Ascend a wind­ing stair­case lined by gold­en, life-sized stat­ues of Bud­dhist men, each a unique char­ac­ter with a unique facial expres­sion. The artist who cre­at­ed them was clear­ly quite cre­ative and as you ascend the 400+ steps to the Ten Thou­sand Bud­dhas Monastery, the gold­en stat­ues seem to get more and more…bizarre. At the top of the stairs is a beau­ti­ful pago­da, more Bud­dhist stat­ues, and 5 tem­ples, includ­ing a “Ten Thou­sand Bud­dhas Tem­ple” with over 12,800 unique­ly dif­fer­ent, hand-craft­ed Bud­dhist stat­ues.

Ten Thousand Buddhas Monastery

Ten Thou­sand Bud­dhas Monastery

Ten Thousand Buddhas Monastery

(Man Fat Tsz)

The Ten Thou­sand Bud­dhas Monastery (Man Fat Tsz) is actu­al­ly a series of tem­ples and a pago­da and not a monastery at all. It’s a quirky and inter­est­ing place and one that is slight­ly off the main tourist cir­cuit. You’ll def­i­nite­ly find for­eign­ers here but it’s noth­ing like the crowds at some of the more famous sights such as the Tian Tan Bud­dha or The Vic­to­ria Peak Tram.

10000 buddhas Pagoda

Pago­da fea­tured on the HK $100 Bill

Ten Thousand Stairs

It starts with a bit of a climb up some stairs (431 by some counts), but with all of the quirky Bud­dhist stat­ues to check out and bench­es to rest, it’s not all that bad. Just take it slow in the Hong Kong heat and try to avoid the (some­times aggres­sive) mon­keys.

Keep laugh­ing at some­one who can let you laugh.” 

Big bel­ly can con­tain all things that are dif­fi­cult to con­tain” 

Stairs of the 10000 buddhas

Stairs of the 10000 Bud­dhas

One of the Bud­dhist men remind­ed me of Dhal­sim (For any­one that used to play Street Fight­er II). Though I read anoth­er blog refer­ring to him as “Self­ie Stick Bud­dha”. Guess it dates me. What do you think? Let me know in the com­ments below.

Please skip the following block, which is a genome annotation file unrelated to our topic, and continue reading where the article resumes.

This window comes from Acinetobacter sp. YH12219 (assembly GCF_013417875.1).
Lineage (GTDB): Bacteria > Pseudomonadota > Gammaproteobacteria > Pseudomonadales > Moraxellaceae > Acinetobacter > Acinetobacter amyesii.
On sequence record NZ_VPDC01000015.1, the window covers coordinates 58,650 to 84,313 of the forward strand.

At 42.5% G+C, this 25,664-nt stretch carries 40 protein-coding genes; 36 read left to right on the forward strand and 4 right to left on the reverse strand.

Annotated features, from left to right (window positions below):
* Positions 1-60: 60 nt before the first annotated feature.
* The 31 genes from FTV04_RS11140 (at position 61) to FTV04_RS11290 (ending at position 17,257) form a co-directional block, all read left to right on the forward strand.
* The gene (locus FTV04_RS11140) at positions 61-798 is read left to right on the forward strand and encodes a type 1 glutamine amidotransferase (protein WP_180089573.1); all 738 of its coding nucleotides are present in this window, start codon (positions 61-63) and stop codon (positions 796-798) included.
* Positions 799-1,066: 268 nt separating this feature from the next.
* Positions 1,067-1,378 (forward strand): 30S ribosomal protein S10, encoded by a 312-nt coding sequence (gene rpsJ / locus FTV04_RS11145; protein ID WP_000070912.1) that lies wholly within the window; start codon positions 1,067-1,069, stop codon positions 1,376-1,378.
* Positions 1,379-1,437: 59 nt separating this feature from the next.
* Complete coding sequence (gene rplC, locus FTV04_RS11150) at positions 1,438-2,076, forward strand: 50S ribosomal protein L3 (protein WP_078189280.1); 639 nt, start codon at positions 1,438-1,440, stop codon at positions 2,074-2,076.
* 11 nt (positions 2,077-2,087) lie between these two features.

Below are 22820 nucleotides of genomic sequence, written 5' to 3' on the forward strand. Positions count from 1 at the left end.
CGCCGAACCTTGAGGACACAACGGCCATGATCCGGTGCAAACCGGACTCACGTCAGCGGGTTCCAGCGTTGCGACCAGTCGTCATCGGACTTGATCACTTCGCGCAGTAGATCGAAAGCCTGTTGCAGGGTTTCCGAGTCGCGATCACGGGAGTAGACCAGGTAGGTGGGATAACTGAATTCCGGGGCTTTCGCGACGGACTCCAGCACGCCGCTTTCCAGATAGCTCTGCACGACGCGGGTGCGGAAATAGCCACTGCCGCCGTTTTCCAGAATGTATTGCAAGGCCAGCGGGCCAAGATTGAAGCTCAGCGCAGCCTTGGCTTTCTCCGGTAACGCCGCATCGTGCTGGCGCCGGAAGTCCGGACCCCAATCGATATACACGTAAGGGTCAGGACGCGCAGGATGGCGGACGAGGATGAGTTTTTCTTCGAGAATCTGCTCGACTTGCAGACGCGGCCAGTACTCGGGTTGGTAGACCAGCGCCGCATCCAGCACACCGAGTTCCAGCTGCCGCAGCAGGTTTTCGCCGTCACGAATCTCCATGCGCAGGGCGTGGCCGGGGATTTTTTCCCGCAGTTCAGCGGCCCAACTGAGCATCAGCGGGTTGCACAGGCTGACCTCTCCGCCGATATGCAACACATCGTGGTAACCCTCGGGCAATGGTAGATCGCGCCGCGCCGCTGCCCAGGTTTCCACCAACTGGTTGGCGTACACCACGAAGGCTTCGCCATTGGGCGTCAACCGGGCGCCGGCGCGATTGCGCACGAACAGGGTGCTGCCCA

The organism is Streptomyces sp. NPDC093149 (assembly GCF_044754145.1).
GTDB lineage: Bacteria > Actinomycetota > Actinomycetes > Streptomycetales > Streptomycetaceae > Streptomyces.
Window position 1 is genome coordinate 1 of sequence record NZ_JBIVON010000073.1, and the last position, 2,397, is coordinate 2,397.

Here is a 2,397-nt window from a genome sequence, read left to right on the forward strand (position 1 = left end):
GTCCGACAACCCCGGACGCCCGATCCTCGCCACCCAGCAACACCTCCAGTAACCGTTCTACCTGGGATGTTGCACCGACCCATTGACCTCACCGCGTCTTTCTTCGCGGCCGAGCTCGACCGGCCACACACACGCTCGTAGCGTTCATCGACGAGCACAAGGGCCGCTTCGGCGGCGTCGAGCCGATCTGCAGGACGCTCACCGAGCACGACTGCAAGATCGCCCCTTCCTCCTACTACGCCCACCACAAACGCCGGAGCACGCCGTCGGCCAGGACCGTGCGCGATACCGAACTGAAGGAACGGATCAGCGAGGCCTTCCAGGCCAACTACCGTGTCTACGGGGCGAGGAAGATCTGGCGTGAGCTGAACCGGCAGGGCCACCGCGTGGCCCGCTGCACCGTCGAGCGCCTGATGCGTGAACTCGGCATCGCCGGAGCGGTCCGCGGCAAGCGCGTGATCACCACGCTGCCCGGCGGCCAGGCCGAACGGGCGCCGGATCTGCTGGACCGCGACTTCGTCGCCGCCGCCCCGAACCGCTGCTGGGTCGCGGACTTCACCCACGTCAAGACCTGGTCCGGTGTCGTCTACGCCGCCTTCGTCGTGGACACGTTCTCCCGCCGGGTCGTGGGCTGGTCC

I should add that these aren’t rep­re­sen­ta­tions of Bud­dha but rather “Arhats”, or enlight­ened Bud­dhist prac­ti­tion­ers.

 

Laughing Buddha

Laugh­ing Bud­dha

Laugh­ing Bud­dha greets you at the top of the stairs with a par­tic­u­lar­ly applic­a­ble poem to every­thing you just saw com­ing up the stairs. A Chi­nese Poem that trans­lates to (Left side) “Keep laugh­ing at some­one who can let you laugh.” (Right side) “Big bel­ly can con­tain all things that are dif­fi­cult to con­tain”  (Trans­lat­ed by my friend Bon­nie)

10000 buddhas Alden

Resem­blance? Keep Laughing…fuzzball

In the spir­it of Laugh­ing Bud­dha, Bon­nie and I saw some kind of resem­blance. Just the imag­i­na­tion, or some­thing more?

Ten Thousand Buddhas Temple

The low­er por­tion of the grounds is home to the Ten Thou­sand Bud­dhas Tem­ple. Inside the walls are over 12,800 unique­ly carved stat­ues of Bud­dha. The tem­ple was found­ed in 1949 by the Rev­erend Yuet Kai and his body still sits, pre­served, on dis­play at the cen­ter of the tem­ple.

Pagoda and Surrounding Area

Ten Thousand Buddhas Monastery

Ten Thou­sand Bud­dhas Monastery

Some more inter­est­ing and Beau­ti­ful stat­ues sur­round the plaza where the famous Pago­da stands over­look­ing the city. This is the Pago­da fea­tured on the HK $100 from 1985 to 2002.

 

Buddhist Women Statues

Bud­dhist Women Stat­ues

 

Four More Temples

Ten Thousand Buddhas Monastery

Ten Thou­sand Bud­dhas Monastery

A bit fur­ther, (up some more stairs) are 4 more tem­ples and more Bud­dhist stat­ues. There are: The Tem­ple of The God of Heav­en, The Can­di Bud­dha Tem­ple, The Kwun Yam Tem­ple and The Tem­ple of the Nei Tor (Ami­ta) Bud­dha. Each tem­ple has a dif­fer­ent stat­ue of Bud­dha to wor­ship.

This is a beau­ti­ful area with a water­fall and some great views. Don’t miss this sec­ond lev­el.

 

The View from 10,000 Buddhas Monastery

It’s a beau­ti­ful area, up in the trees with fan­tas­tic views of the metrop­o­lis below.

Views of Hong Kong

Views of Hong Kong

Pagoda - Ten Thousand Buddhas Monastery

Pago­da — Ten Thou­sand Bud­dhas Monastery

 

More Information about the Ten Thousand Buddhas Monastery

Buddhist Women Statues